Ticks can carry and transmit diseases such as Lyme disease. It’s important to be on alert whenever you, your children and even your pets spend time outside — especially in or near wooded areas.
When possible, wear long sleeved shirts and long pants. Tuck pants into socks to prevent ticks from climbing up the pant leg. Use an insect repellent that includes 30 percent DEET. These repellents last for six hours, so reapply if you are outside longer. Another protective measure is to treat clothing with permethrin. One permethrin application works on clothing for up to six weeks or six washings. It can also be used on sleeping bags and tents. Carefully follow the product’s directions when using permethrin.
There are two main types of ticks — wood and deer. Wood ticks are larger, about the size of a watermelon seed. Deer ticks are smaller, between the size of a poppy seed and an apple seed. Deer ticks can transmit Lyme disease, but only in about less than 2 percent of cases.
As soon as you come inside, do a tick check on everyone in the family. A tick has to stay attached for 24 hours before there is any chance of transmitting the organism that causes Lyme disease, so checking right away is important. A tick bite is painless. Ticks burrow into the skin and suck on a person’s blood. Be sure to check in and around ears, inside belly buttons, behind knees, between legs, in armpits and in hair.
If you find a tick, do not panic. Most tick bites are harmless, but you should remove it right away. If you find a wood tick, first try to remove it by soaking a cotton ball in liquid soap. Cover the tick with the cotton ball for 30 seconds. In most cases, the tick will be stuck to the cotton ball when you remove it. If that does not work, remove the tick with tweezers. Grasp it close to the skin and pull straight up without twisting or crushing it.
If you find a deer tick, the smaller kind, scrape it off with a fingernail or edge of a credit card. After removing a tick, wash the bite area and your hands with soap and water, then apply an over-the-counter antibiotic ointment to the bite site.
If you’re worried about potential tick-transmitted disease, you can place the tick in a plastic bag after you remove it. If any symptoms develop, you can bring the tick to your doctor’s appointment so that it can be properly identified.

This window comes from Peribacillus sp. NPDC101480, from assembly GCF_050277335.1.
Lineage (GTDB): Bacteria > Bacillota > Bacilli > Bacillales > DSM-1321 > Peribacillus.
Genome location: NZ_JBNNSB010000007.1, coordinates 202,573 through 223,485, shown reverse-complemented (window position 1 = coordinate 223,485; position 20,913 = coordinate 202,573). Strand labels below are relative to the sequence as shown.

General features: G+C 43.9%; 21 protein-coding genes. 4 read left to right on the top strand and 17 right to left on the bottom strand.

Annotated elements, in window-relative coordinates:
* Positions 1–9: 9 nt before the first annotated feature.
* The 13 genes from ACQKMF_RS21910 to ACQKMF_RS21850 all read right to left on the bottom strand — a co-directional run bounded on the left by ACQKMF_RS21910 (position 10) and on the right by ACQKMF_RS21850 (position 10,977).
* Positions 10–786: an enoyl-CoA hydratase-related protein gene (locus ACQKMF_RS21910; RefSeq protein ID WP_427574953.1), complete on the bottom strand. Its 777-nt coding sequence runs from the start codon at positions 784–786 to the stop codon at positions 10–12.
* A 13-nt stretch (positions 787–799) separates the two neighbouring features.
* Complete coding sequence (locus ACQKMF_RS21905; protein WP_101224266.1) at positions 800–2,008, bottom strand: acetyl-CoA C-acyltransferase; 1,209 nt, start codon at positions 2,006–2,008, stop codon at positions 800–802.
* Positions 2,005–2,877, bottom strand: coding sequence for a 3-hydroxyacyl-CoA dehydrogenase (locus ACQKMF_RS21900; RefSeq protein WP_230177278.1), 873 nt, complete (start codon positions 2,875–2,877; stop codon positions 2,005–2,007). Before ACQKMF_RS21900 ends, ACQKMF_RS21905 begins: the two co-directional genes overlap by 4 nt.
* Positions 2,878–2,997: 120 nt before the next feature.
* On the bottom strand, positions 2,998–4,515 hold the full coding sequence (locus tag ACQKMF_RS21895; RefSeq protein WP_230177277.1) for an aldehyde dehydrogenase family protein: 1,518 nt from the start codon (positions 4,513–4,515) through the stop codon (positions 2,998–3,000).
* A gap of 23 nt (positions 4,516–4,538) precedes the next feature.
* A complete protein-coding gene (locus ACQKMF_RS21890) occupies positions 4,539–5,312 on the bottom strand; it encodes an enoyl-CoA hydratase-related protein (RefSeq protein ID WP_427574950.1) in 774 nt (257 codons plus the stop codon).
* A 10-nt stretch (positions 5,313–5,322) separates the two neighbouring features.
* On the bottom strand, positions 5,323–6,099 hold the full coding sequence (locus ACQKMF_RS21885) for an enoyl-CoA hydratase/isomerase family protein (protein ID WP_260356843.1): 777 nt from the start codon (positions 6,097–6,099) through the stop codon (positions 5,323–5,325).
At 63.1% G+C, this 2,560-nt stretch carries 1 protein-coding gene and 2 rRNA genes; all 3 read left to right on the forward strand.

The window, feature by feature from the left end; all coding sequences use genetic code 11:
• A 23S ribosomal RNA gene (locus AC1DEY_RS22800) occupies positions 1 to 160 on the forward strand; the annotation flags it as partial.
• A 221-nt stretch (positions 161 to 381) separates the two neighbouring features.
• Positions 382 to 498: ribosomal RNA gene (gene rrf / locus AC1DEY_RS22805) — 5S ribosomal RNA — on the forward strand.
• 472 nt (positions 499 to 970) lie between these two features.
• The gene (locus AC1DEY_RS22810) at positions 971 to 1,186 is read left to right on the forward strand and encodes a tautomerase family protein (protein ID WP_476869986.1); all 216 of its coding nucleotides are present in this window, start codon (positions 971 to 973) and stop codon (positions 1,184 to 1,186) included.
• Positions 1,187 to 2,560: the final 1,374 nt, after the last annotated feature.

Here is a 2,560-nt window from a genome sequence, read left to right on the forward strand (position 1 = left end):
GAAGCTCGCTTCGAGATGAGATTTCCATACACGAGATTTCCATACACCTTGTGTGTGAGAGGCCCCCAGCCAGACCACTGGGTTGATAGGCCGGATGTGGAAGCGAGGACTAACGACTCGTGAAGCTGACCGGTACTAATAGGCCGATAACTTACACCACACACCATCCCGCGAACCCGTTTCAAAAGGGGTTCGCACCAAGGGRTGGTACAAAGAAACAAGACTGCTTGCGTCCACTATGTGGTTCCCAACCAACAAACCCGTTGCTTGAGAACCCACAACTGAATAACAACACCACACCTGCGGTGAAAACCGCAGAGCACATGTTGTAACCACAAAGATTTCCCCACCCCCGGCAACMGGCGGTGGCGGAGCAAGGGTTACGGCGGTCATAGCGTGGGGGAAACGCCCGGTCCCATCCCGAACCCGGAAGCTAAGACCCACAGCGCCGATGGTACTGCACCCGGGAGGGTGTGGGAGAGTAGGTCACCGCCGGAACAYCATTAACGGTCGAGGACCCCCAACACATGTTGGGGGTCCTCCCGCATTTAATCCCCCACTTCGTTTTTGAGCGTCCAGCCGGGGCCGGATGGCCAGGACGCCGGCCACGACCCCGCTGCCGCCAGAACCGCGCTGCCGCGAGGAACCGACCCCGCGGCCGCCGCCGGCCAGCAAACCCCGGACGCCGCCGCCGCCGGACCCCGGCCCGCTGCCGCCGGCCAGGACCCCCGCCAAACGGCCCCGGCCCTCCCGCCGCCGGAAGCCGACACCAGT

After a tick has bitten someone, watch him or her for signs of illness over the following days and weeks. Look for fever, aches and pains, or a rash. If Lyme disease has been transmitted, the rash will typically appear within three to 30 days. A bullseye or circular rash around the bite site is an indication of Lyme disease. Be sure to see your doctor if a rash or any other symptoms develop.
Other tickborne illnesses have their own rash patterns. Rocky Mountain spotted fever, which can be transmitted by wood ticks, has rash that looks just like it sounds — small spots of rash in the affected area.
Don’t let the fear of ticks keep you from enjoying the outdoors. The risk of disease transmission is small. Take precautions before you go out, check for ticks when you come back in, watch for any symptoms after a bite and contact your healthcare provider if concerned. Most importantly, get outside and enjoy the summer!
Take the next step:
- Read about insect repellants and kids – Is DEET safe?
Heather Burrows, MD, PhD, is a pediatrician at C.S. Mott Children’s Hospital. Dr. Burrows sees patients at our East Ann Arbor clinic. Learn more about University of Michigan pediatricians.
University of Michigan C.S. Mott Children’s Hospital is consistently ranked one of the best hospitals in the country. It was nationally ranked in all ten pediatric specialties in U.S. News Media Group’s “America’s Best Children’s Hospitals,” and among the 10 best children’s hospitals in the nation by Parents Magazine. In December 2011, the hospital opened our new 12-story, state-of-the-art facility offering cutting-edge specialty services for newborns, children and women.